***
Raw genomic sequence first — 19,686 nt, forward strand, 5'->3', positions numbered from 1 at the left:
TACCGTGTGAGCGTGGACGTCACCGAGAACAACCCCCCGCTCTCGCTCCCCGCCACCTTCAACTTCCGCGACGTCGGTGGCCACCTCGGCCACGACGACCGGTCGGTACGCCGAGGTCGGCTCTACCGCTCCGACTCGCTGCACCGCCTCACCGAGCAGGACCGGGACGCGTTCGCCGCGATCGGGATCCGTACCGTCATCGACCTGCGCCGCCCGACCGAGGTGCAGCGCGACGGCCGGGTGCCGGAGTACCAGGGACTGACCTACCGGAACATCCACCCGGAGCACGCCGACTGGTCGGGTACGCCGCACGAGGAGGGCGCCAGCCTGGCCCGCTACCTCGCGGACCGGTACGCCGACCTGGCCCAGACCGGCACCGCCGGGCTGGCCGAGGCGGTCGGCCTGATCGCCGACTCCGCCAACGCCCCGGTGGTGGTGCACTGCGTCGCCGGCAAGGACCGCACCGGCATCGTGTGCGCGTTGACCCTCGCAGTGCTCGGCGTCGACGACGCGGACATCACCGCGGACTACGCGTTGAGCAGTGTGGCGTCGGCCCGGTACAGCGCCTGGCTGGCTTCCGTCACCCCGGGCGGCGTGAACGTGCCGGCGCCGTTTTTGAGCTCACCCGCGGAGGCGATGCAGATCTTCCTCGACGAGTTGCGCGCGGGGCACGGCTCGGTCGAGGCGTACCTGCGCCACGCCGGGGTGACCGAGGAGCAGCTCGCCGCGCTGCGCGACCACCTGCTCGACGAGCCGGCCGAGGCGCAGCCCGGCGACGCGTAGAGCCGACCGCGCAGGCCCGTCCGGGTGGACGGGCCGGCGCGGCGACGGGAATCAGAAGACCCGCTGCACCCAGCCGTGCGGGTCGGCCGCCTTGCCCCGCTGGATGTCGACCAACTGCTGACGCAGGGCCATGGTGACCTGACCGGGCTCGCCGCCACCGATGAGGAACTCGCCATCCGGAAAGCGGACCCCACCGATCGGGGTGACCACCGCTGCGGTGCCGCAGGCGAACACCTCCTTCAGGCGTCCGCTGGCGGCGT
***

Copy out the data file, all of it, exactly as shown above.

Raw genomic sequence first — 19,686 nt, forward strand, 5'->3', positions numbered from 1 at the left:
TACCGTGTGAGCGTGGACGTCACCGAGAACAACCCCCCGCTCTCGCTCCCCGCCACCTTCAACTTCCGCGACGTCGGTGGCCACCTCGGCCACGACGACCGGTCGGTACGCCGAGGTCGGCTCTACCGCTCCGACTCGCTGCACCGCCTCACCGAGCAGGACCGGGACGCGTTCGCCGCGATCGGGATCCGTACCGTCATCGACCTGCGCCGCCCGACCGAGGTGCAGCGCGACGGCCGGGTGCCGGAGTACCAGGGACTGACCTACCGGAACATCCACCCGGAGCACGCCGACTGGTCGGGTACGCCGCACGAGGAGGGCGCCAGCCTGGCCCGCTACCTCGCGGACCGGTACGCCGACCTGGCCCAGACCGGCACCGCCGGGCTGGCCGAGGCGGTCGGCCTGATCGCCGACTCCGCCAACGCCCCGGTGGTGGTGCACTGCGTCGCCGGCAAGGACCGCACCGGCATCGTGTGCGCGTTGACCCTCGCAGTGCTCGGCGTCGACGACGCGGACATCACCGCGGACTACGCGTTGAGCAGTGTGGCGTCGGCCCGGTACAGCGCCTGGCTGGCTTCCGTCACCCCGGGCGGCGTGAACGTGCCGGCGCCGTTTTTGAGCTCACCCGCGGAGGCGATGCAGATCTTCCTCGACGAGTTGCGCGCGGGGCACGGCTCGGTCGAGGCGTACCTGCGCCACGCCGGGGTGACCGAGGAGCAGCTCGCCGCGCTGCGCGACCACCTGCTCGACGAGCCGGCCGAGGCGCAGCCCGGCGACGCGTAGAGCCGACCGCGCAGGCCCGTCCGGGTGGACGGGCCGGCGCGGCGACGGGAATCAGAAGACCCGCTGCACCCAGCCGTGCGGGTCGGCCGCCTTGCCCCGCTGGATGTCGACCAACTGCTGACGCAGGGCCATGGTGACCTGACCGGGCTCGCCGCCACCGATGAGGAACTCGCCATCCGGAAAGCGGACCCCACCGATCGGGGTGACCACCGCTGCGGTGCCGCAGGCGAACACCTCCTTCAGGCGTCCGCTGGCGGCGT